The Case of the Mysterious Exploding Capacitors

noise-induced hearing loss

The claimant in a claim for noise-induced hearing loss (NIHL) was involved in the inspection and testing of photographic lighting equipment manufactured by the defendant; he alleged that he was regularly exposed to noise when capacitors in the equipment under test “exploded” within a few inches of his ear.

A Finch acoustic engineering expert was instructed by the parties to advise the Court on the likely noise exposure. This was an unusual case, and no published information could be found on the likely levels of noise produced by exploding electronic components.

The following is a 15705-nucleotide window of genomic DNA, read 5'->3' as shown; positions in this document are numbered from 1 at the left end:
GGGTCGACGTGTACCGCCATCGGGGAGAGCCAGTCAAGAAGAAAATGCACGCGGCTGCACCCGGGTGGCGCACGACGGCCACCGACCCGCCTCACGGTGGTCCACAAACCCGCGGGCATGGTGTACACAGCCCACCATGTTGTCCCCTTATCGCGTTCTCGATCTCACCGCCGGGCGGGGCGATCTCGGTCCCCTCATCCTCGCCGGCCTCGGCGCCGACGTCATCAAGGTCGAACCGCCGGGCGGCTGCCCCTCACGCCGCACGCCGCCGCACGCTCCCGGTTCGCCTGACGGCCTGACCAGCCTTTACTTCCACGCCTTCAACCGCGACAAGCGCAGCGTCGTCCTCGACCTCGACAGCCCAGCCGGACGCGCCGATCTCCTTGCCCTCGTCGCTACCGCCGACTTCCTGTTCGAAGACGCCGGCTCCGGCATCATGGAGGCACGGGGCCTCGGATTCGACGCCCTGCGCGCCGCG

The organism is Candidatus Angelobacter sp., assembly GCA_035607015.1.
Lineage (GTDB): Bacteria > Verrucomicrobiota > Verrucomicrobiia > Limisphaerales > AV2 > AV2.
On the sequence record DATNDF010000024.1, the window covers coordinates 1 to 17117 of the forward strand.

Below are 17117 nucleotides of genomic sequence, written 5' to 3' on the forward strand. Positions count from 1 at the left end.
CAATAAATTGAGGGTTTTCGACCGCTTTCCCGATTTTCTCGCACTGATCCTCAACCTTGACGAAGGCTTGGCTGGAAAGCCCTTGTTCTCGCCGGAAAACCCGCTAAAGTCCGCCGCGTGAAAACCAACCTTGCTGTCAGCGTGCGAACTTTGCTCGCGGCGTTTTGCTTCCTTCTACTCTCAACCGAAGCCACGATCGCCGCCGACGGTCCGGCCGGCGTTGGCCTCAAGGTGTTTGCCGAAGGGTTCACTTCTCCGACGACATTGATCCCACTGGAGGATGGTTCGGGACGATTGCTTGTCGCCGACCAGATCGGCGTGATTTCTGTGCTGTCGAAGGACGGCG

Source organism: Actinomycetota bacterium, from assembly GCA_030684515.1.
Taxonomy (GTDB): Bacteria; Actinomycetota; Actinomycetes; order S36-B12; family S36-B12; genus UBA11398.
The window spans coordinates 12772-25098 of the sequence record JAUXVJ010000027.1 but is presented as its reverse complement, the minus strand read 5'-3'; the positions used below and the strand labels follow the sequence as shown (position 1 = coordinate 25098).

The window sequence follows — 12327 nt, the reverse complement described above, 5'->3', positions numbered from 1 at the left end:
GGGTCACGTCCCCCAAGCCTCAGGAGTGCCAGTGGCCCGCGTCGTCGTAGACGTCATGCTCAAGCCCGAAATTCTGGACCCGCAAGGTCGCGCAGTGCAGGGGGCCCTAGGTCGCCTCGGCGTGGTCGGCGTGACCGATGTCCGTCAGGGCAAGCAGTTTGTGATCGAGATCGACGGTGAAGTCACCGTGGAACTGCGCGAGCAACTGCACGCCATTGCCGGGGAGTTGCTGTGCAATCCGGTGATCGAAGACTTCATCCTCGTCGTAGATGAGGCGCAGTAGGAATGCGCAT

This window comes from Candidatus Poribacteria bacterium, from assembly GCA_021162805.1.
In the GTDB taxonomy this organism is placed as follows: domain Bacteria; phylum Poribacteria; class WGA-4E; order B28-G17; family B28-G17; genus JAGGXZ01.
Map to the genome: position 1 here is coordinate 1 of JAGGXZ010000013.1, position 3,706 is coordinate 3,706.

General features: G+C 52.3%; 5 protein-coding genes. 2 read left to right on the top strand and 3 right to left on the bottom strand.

Finch’s expert carried out acoustic tests in safe conditions, by arrangement with the Health and Safety Laboratory, Buxton, during which large oil-filled electrolytic capacitors of the relevant type were placed in a test cell and tested to destruction by applying an over-voltage. From these tests, the expert calculated the daily personal noise exposure level (LEPd) and the instantaneous peak sound pressure levels to which the claimant would have been exposed.